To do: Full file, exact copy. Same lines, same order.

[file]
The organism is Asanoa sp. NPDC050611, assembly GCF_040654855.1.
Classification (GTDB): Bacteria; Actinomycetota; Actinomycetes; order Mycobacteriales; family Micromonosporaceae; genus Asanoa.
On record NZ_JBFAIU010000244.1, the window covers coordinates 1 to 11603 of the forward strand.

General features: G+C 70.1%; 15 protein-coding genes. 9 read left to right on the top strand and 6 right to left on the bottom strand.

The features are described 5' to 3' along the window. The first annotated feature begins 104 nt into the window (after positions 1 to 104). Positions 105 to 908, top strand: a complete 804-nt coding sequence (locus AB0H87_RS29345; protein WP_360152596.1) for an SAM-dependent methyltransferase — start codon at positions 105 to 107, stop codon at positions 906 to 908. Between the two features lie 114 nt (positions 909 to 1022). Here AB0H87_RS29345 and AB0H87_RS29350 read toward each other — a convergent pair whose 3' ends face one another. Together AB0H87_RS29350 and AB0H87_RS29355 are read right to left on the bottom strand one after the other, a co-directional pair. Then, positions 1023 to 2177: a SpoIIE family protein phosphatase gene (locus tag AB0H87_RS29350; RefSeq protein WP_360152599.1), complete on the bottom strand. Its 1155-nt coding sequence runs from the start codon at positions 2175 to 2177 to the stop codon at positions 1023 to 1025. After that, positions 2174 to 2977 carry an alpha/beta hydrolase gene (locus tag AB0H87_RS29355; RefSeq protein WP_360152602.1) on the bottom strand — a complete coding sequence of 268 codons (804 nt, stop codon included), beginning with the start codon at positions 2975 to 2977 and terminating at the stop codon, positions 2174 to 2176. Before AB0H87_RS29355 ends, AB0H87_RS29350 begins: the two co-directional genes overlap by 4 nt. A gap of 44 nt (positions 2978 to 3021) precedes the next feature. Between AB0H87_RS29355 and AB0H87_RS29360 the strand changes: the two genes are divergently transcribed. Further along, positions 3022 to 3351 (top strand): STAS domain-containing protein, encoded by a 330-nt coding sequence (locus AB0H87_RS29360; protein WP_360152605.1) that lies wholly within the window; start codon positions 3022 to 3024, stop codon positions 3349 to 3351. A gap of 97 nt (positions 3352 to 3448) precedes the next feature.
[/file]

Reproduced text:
The organism is Asanoa sp. NPDC050611, assembly GCF_040654855.1.
Classification (GTDB): Bacteria; Actinomycetota; Actinomycetes; order Mycobacteriales; family Micromonosporaceae; genus Asanoa.
On record NZ_JBFAIU010000244.1, the window covers coordinates 1 to 11603 of the forward strand.

General features: G+C 70.1%; 15 protein-coding genes. 9 read left to right on the top strand and 6 right to left on the bottom strand.

The features are described 5' to 3' along the window. The first annotated feature begins 104 nt into the window (after positions 1 to 104). Positions 105 to 908, top strand: a complete 804-nt coding sequence (locus AB0H87_RS29345; protein WP_360152596.1) for an SAM-dependent methyltransferase — start codon at positions 105 to 107, stop codon at positions 906 to 908. Between the two features lie 114 nt (positions 909 to 1022). Here AB0H87_RS29345 and AB0H87_RS29350 read toward each other — a convergent pair whose 3' ends face one another. Together AB0H87_RS29350 and AB0H87_RS29355 are read right to left on the bottom strand one after the other, a co-directional pair. Then, positions 1023 to 2177: a SpoIIE family protein phosphatase gene (locus tag AB0H87_RS29350; RefSeq protein WP_360152599.1), complete on the bottom strand. Its 1155-nt coding sequence runs from the start codon at positions 2175 to 2177 to the stop codon at positions 1023 to 1025. After that, positions 2174 to 2977 carry an alpha/beta hydrolase gene (locus tag AB0H87_RS29355; RefSeq protein WP_360152602.1) on the bottom strand — a complete coding sequence of 268 codons (804 nt, stop codon included), beginning with the start codon at positions 2975 to 2977 and terminating at the stop codon, positions 2174 to 2176. Before AB0H87_RS29355 ends, AB0H87_RS29350 begins: the two co-directional genes overlap by 4 nt. A gap of 44 nt (positions 2978 to 3021) precedes the next feature. Between AB0H87_RS29355 and AB0H87_RS29360 the strand changes: the two genes are divergently transcribed. Further along, positions 3022 to 3351 (top strand): STAS domain-containing protein, encoded by a 330-nt coding sequence (locus AB0H87_RS29360; protein WP_360152605.1) that lies wholly within the window; start codon positions 3022 to 3024, stop codon positions 3349 to 3351. A gap of 97 nt (positions 3352 to 3448) precedes the next feature.